“Who are you tidying it for, burglars?” asked a friend, curious as to why I was in such a frenzy one morning.

Actually, it’s for me – so that when I walk back into the house on our return, I think “Ooh, how lovely – I’d forgotten how nice our house is!” rather than “Oh god, what a mess”.

Until now, I’d always assumed that when our cat Dorothy regards us with suspicion as we prepare for our holidays, it is because she equates the act of packing with being abandoned her for a fortnight, and she’s anxious as to whether she’ll get her daily biscuit ration. But as I cleared a longstanding collection of my husband’s shoes from the bottom of the stairs this afternoon, it occurred to me that she’s probably just bewildered by so much sudden change to her territory.

I also hit upon a simple way to keep a tidy house all year round: I just need to go on holiday more often.

(This post was originally written for the August issue of Hawkesbury Parish News.)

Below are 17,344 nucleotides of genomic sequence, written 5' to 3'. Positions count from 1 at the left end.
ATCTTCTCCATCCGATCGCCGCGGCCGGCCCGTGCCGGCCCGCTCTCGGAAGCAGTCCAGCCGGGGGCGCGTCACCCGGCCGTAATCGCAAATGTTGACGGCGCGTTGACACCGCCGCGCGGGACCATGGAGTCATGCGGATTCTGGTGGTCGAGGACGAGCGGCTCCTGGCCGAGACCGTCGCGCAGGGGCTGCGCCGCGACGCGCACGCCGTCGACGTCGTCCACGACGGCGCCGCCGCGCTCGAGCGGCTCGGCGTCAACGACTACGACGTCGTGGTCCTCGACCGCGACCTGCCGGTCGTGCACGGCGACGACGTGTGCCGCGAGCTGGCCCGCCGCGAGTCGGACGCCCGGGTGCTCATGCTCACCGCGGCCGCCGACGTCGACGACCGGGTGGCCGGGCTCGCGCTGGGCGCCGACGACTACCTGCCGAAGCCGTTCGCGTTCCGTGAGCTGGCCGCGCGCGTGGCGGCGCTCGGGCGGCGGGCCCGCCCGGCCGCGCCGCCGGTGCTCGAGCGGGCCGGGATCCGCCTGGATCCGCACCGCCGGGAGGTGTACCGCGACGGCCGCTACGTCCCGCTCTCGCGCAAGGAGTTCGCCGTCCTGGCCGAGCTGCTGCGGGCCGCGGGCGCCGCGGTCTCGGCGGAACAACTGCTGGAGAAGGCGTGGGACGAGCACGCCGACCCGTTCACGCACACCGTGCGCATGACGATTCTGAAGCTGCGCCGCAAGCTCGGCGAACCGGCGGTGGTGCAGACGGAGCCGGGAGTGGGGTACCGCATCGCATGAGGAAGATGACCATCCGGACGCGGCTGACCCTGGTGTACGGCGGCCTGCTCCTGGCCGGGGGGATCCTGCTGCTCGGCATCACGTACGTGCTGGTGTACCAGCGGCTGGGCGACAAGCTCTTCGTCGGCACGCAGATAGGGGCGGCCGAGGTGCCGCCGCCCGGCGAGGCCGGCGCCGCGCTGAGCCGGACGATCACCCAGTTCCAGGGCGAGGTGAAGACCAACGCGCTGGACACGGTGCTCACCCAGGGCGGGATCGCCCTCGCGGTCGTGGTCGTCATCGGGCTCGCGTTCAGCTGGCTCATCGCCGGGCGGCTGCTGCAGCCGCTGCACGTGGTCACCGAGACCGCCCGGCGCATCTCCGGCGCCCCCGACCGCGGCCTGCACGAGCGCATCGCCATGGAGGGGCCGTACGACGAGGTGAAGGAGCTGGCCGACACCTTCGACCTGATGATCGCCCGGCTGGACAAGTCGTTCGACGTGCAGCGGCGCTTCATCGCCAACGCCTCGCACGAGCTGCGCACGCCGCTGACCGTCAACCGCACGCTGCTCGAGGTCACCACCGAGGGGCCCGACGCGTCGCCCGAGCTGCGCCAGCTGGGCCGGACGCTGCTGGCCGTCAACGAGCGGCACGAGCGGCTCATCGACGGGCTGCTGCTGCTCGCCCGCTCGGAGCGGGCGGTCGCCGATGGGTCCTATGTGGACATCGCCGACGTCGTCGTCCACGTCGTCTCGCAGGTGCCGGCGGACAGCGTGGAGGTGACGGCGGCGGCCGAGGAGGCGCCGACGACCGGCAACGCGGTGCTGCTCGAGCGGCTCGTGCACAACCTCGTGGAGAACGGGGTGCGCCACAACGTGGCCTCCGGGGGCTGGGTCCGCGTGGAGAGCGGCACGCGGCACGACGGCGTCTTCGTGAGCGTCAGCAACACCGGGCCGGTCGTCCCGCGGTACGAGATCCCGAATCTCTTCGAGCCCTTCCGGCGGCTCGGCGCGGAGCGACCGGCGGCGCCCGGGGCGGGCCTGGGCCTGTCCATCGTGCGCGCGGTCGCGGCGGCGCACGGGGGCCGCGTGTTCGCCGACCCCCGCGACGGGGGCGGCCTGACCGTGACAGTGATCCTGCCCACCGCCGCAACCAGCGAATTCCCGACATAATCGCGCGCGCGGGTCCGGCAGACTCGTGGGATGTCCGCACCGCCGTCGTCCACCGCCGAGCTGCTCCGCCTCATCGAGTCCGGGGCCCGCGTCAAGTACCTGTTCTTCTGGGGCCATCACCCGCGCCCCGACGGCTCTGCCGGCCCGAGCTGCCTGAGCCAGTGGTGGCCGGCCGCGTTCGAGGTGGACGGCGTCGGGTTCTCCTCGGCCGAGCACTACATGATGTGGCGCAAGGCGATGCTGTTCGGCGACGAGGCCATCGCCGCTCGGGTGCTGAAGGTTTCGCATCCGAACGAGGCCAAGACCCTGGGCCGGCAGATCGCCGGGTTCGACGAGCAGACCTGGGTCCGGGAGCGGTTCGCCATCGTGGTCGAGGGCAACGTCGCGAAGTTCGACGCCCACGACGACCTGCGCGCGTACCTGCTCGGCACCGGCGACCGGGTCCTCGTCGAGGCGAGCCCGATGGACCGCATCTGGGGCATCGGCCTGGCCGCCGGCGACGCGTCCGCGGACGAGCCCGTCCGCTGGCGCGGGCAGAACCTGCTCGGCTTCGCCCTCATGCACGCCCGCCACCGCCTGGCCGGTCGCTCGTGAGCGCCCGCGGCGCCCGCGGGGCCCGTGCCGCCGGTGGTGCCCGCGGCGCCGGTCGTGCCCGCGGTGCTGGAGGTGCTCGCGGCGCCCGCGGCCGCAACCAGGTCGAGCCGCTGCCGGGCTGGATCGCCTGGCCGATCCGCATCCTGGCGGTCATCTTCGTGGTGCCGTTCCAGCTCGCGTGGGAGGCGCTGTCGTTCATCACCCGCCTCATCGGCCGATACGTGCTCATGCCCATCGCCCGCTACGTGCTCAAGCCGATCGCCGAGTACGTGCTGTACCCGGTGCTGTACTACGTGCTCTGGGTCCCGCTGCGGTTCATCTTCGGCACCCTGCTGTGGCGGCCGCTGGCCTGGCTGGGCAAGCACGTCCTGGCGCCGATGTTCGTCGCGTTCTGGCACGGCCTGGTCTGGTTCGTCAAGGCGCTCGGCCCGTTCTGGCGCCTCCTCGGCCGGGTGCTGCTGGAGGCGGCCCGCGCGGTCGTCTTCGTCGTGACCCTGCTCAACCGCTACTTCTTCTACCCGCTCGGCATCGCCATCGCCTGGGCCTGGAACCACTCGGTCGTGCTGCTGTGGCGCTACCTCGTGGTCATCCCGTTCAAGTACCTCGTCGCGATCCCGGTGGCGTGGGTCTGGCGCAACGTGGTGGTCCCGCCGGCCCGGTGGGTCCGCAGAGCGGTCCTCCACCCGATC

Cover of the paperback showing blurb
Need some light reading for your own summer holiday? My collection of very short stories is perfect for whiling away time in airports and on the beach. Available to order from all good bookshops, and from the usual online stores.

 

Posted in Family, Personal life

Enter The Snow Cat

The calico cat on a cushion
Making herself at home already

(New post about how a stray cat turned up in the first winter snow storm)

On the first day that the snow fell during this latest cold snap, snowbound at home and idly dabbling on my netbook, I spot a notice on a friend’s Facebook page:

Is anyone in Hawkesbury missing a cat? quite a small cat -white with patches of colour? He/she is very hungry (just devoured 2 tins of tuna), and sheltering in my next door neighbour’s open garage. Please ask around, the cat needs to go home xxx

Feeling skittish, as it’s my birthday, I post my reply without a moment’s hesitation:

 If no-one claims her, I could have a cat for my birthday! Just need to persuade Gordon….

I’ve been thinking for a long time that I’d like to have a cat again. It’s several years since my last one died, but I’ve made a deal with myself that I’ll only do so if one decides to acquire me – i.e. a stray turns up on my doorstep. Turning up on a neighbour’s doorstep (where there live two big dogs) is the next best thing.